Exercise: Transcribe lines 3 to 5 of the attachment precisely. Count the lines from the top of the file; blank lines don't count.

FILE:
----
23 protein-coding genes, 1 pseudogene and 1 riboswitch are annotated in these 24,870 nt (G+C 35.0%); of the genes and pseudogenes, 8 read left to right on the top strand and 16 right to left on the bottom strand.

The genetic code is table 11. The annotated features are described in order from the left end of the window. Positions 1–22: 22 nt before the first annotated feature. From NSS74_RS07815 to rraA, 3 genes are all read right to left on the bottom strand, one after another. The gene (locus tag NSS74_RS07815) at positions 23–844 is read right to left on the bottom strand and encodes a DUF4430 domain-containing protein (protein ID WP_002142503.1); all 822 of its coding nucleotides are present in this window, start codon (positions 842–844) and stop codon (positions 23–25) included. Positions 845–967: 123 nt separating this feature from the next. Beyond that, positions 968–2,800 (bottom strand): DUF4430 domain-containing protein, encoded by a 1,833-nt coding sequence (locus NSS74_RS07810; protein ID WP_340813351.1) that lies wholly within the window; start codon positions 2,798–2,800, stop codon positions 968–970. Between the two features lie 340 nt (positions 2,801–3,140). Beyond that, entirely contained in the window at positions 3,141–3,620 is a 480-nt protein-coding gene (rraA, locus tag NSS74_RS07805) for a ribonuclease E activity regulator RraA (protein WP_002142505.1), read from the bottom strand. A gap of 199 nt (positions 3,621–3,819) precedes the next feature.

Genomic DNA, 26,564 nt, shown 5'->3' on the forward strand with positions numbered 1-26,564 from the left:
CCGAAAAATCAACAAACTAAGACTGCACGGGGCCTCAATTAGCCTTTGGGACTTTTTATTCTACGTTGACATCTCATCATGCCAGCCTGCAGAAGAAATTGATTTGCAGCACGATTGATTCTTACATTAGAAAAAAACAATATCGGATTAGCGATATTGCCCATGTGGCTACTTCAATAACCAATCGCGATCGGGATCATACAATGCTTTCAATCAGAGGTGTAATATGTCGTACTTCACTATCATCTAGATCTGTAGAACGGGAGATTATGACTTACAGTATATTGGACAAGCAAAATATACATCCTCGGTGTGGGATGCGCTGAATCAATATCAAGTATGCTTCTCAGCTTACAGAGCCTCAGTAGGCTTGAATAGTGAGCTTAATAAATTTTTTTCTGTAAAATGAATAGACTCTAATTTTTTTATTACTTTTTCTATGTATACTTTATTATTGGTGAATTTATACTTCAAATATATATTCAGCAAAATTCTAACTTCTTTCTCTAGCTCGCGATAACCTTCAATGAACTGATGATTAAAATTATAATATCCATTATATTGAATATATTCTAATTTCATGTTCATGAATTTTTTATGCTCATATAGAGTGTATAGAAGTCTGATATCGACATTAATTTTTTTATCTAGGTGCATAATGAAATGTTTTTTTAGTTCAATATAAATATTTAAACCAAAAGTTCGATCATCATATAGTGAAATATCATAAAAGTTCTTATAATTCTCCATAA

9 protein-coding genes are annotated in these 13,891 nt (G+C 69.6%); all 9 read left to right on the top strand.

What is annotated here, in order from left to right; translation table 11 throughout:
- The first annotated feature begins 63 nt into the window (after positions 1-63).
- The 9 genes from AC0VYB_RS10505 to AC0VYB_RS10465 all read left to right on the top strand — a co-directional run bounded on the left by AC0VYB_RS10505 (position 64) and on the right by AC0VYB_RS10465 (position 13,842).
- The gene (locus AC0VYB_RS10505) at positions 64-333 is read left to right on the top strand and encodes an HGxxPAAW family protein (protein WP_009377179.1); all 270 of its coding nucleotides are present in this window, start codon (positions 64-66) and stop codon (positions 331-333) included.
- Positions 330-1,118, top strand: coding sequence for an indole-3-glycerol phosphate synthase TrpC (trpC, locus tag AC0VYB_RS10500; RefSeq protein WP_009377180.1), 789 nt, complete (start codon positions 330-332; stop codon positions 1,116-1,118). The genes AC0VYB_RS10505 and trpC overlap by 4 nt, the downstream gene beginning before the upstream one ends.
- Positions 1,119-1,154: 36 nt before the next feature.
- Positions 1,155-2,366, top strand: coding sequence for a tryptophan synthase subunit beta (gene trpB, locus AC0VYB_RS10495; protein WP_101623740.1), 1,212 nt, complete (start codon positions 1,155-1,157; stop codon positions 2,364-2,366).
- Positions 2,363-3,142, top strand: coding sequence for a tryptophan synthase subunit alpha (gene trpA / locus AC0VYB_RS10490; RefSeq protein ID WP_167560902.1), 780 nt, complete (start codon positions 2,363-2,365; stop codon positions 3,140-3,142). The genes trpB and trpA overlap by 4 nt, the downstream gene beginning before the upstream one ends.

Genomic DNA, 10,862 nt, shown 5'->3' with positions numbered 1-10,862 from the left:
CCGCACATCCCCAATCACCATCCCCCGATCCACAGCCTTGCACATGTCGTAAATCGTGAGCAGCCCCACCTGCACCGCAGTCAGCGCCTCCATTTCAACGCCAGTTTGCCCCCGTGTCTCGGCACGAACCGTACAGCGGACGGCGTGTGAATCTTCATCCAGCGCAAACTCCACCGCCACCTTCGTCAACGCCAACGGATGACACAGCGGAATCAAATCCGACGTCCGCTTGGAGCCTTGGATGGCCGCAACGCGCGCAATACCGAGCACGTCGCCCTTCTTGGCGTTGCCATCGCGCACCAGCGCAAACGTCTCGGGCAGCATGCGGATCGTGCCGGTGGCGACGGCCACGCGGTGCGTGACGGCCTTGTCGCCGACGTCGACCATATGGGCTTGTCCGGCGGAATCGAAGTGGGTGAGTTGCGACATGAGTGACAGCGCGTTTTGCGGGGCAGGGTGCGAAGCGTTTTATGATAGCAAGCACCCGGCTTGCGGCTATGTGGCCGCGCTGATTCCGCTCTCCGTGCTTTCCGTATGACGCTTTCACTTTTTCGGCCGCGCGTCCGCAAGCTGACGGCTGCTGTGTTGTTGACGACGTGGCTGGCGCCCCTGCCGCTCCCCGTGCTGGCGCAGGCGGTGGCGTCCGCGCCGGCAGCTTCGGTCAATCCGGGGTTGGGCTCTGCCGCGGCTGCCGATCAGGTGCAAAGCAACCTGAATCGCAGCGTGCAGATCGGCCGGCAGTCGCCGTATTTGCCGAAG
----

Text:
Genomic DNA, 26,564 nt, shown 5'->3' on the forward strand with positions numbered 1-26,564 from the left:
CCGAAAAATCAACAAACTAAGACTGCACGGGGCCTCAATTAGCCTTTGGGACTTTTTATTCTACGTTGACATCTCATCATGCCAGCCTGCAGAAGAAATTGATTTGCAGCACGATTGATTCTTACATTAGAAAAAAACAATATCGGATTAGCGATATTGCCCATGTGGCTACTTCAATAACCAATCGCGATCGGGATCATACAATGCTTTCAATCAGAGGTGTAATATGTCGTACTTCACTATCATCTAGATCTGTAGAACGGGAGATTATGACTTACAGTATATTGGACAAGCAAAATATACATCCTCGGTGTGGGATGCGCTGAATCAATATCAAGTATGCTTCTCAGCTTACAGAGCCTCAGTAGGCTTGAATAGTGAGCTTAATAAATTTTTTTCTGTAAAATGAATAGACTCTAATTTTTTTATTACTTTTTCTATGTATACTTTATTATTGGTGAATTTATACTTCAAATATATATTCAGCAAAATTCTAACTTCTTTCTCTAGCTCGCGATAACCTTCAATGAACTGATGATTAAAATTATAATATCCATTATATTGAATATATTCTAATTTCATGTTCATGAATTTTTTATGCTCATATAGAGTGTATAGAAGTCTGATATCGACATTAATTTTTTTATCTAGGTGCATAATGAAATGTTTTTTTAGTTCAATATAAATATTTAAACCAAAAGTTCGATCATCATATAGTGAAATATCATAAAAGTTCTTATAATTCTCCATAA

9 protein-coding genes are annotated in these 13,891 nt (G+C 69.6%); all 9 read left to right on the top strand.